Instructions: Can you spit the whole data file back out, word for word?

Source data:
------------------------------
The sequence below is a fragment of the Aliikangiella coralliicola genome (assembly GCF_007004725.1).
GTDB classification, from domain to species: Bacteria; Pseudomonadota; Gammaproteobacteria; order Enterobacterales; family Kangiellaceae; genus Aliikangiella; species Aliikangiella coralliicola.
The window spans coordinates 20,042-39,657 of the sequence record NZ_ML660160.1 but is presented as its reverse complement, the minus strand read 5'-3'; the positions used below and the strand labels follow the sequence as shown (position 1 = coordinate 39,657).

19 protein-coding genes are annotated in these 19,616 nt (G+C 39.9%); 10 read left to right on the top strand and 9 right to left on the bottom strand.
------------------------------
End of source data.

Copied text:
The sequence below is a fragment of the Aliikangiella coralliicola genome (assembly GCF_007004725.1).
GTDB classification, from domain to species: Bacteria; Pseudomonadota; Gammaproteobacteria; order Enterobacterales; family Kangiellaceae; genus Aliikangiella; species Aliikangiella coralliicola.
The window spans coordinates 20,042-39,657 of the sequence record NZ_ML660160.1 but is presented as its reverse complement, the minus strand read 5'-3'; the positions used below and the strand labels follow the sequence as shown (position 1 = coordinate 39,657).

19 protein-coding genes are annotated in these 19,616 nt (G+C 39.9%); 10 read left to right on the top strand and 9 right to left on the bottom strand.